“Xiaomi smartphone shipments may fall by 11-14% a year, or 20-25 million units, with sales decreasing by 4-5%, we calculate, if India enacts a ban on China-made mobile phones retailing under $150. It accounts for 25% of the segment in India, which is Xiaomi’s most important overseas market, with 66% of its smartphones priced under $150,” according to IDC’s analysts.
New Delhi has already subjected Chinese firms operating in the country, such as Xiaomi and rivals Oppo and Vivo, to close scrutiny of their finances, which has led to tax demands and money laundering allegations. The government has previously employed unofficial means to ban Huawei Technologies Co. and ZTE Corp. telecom equipment. While there’s no official policy prohibiting Chinese networking gear, wireless carriers are encouraged to purchase alternatives.
The move shouldn’t affect Apple Inc. or Samsung Electronics Co., which price their phones higher. Representatives from Xiaomi, Realme and Transsion didn’t respond to requests for comment. Spokespeople from India’s technology ministry also didn’t respond to Bloomberg News inquiries.
India amped up pressure on Chinese firms in the summer of 2020 after more than a dozen Indian soldiers died following a clash between the two nuclear-armed neighbors on a disputed Himalayan border. It has since banned more than 300 apps, including Tencent Holdings Ltd.’s WeChat and ByteDance Ltd.’s TikTok, as relations between the two countries fray.
Homegrown companies such as Lava and MicroMax comprised just under half of India’s smartphone sales before new entrants from the neighboring country disrupted the market with cheap and feature-rich devices.
Chinese smartphone players now sell the vast majority of devices in India, but their market dominance has not been “on the basis of free and fair competition”, MoS IT Rajeev Chandrasekhar told Business Standard last week. Recurring annual losses posted by most Chinese handset makers in India, despite their leading position, add to criticism of unfair competition.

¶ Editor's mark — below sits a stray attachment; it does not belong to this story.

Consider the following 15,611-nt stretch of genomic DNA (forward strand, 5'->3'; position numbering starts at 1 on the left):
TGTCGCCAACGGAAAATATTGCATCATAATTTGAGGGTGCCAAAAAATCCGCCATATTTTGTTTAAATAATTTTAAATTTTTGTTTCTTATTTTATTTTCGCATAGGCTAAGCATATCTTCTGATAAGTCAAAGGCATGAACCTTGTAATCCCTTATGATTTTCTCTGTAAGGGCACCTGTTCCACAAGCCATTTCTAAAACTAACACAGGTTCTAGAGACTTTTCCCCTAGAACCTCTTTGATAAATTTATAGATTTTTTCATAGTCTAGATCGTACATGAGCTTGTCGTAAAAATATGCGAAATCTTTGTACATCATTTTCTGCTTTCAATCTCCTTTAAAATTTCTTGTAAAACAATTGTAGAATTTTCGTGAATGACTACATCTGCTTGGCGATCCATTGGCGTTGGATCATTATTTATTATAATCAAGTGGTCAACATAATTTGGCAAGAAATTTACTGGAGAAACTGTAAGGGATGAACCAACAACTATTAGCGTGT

In private, the government continues to ask Chinese executives to build local supply chains, distribution networks and export from India, suggesting New Delhi still very much wants their investment, the people said.
Samsung to start selling premium Galaxy S22 series from March 11
NEW DELHI: South Korean electronics major Samsung on Thursday unveiled smartphone Galaxy S22 Ultra series in the ultra premium segment which it plans to start selling in the country from March 11.
The company unveiled six high-end smartphones in the Galaxy S22 series in the price range of Rs 72,999-Rs 1,18,999 apiece.
“For the first time, the Galaxy S22 Ultra will bring together the best of Galaxy Note and S Series.
“Galaxy S22 Ultra comes with a built-in S Pen, advanced nightography capabilities, and battery life that lasts over a day, making it our most-powerful ultra device yet,” Samsung India Senior Director and Head (Product Marketing) Aditya Babbar said.